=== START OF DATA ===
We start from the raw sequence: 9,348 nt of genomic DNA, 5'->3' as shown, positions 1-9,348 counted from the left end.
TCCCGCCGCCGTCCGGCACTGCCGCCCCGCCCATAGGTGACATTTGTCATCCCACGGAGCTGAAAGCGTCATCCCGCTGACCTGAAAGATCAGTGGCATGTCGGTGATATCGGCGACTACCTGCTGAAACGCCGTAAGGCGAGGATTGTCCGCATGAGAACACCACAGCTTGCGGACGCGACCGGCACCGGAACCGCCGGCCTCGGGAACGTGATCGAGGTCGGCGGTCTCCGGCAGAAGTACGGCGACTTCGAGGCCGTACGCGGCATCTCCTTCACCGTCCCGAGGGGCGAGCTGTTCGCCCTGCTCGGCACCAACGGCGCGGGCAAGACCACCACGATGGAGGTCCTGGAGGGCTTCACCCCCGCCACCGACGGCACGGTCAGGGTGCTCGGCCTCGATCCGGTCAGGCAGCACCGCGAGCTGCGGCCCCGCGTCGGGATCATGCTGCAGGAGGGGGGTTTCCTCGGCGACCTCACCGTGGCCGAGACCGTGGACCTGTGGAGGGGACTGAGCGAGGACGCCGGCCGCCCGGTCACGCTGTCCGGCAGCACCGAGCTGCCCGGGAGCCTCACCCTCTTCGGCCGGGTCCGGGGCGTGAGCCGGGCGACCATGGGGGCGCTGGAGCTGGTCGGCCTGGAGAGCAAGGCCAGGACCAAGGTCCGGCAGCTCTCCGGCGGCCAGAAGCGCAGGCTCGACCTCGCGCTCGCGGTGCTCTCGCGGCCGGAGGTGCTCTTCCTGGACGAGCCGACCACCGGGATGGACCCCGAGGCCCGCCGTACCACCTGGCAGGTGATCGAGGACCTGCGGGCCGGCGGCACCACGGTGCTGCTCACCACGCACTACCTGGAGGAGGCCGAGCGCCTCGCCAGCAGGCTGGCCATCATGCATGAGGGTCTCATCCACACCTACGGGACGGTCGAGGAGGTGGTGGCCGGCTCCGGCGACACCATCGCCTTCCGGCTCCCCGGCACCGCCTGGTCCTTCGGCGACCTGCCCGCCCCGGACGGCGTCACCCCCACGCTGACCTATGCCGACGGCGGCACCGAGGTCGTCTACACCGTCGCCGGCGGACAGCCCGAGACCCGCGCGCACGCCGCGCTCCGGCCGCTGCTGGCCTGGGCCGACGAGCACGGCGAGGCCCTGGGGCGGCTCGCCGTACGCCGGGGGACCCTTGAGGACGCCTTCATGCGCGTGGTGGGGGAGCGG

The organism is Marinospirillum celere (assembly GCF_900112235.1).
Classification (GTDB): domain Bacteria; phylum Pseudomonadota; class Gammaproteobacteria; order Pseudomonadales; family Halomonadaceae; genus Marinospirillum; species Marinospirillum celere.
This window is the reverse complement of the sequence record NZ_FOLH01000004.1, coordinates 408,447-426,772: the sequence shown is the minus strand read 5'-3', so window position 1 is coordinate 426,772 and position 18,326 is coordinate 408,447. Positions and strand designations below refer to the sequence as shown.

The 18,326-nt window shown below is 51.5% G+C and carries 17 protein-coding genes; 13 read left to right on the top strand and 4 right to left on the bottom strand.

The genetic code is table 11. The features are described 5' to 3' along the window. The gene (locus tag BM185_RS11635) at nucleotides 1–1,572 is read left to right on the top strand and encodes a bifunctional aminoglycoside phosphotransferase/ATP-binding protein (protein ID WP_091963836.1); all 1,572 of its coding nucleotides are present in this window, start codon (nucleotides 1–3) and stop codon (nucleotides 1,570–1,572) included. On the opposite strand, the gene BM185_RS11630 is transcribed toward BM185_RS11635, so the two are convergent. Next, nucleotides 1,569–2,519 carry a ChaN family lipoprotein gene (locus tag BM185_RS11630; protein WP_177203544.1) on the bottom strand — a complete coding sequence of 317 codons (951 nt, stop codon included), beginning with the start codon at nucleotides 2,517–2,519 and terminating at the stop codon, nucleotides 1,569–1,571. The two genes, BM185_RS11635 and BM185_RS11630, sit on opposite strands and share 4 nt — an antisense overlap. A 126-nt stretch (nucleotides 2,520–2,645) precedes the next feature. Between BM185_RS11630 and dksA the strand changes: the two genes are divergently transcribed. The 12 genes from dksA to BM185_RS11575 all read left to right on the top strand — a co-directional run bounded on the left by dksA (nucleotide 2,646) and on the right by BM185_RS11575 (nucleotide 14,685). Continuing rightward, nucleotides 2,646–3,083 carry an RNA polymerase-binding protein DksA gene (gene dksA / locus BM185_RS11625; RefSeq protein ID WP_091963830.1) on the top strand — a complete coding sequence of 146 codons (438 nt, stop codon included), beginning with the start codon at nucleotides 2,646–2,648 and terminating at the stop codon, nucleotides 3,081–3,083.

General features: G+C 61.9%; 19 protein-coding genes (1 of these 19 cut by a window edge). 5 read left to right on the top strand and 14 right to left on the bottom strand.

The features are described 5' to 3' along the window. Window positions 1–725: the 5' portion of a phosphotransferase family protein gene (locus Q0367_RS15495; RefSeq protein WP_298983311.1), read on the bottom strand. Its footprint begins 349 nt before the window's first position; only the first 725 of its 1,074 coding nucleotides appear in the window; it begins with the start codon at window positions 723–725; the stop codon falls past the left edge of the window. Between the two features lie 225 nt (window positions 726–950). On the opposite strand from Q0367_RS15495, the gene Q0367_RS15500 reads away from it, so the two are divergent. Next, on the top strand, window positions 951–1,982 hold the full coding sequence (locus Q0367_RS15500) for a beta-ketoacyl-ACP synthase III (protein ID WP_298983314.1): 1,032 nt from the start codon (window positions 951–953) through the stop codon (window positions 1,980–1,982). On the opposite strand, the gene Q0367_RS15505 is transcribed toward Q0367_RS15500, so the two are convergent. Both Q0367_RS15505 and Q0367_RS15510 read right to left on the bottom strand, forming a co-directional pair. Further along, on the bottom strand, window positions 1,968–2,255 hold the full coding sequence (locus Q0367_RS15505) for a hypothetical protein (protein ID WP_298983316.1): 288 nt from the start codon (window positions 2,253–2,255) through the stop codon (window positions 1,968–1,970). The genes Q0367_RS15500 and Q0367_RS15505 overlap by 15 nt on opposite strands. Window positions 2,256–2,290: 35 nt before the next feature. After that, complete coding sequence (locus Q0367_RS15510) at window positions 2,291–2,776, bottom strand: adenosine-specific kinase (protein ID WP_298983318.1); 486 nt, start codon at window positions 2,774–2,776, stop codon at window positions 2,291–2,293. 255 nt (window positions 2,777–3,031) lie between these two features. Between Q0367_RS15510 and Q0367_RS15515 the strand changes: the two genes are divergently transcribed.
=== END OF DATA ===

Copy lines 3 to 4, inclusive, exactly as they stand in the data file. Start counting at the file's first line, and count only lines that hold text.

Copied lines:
The organism is Marinospirillum celere (assembly GCF_900112235.1).
Classification (GTDB): domain Bacteria; phylum Pseudomonadota; class Gammaproteobacteria; order Pseudomonadales; family Halomonadaceae; genus Marinospirillum; species Marinospirillum celere.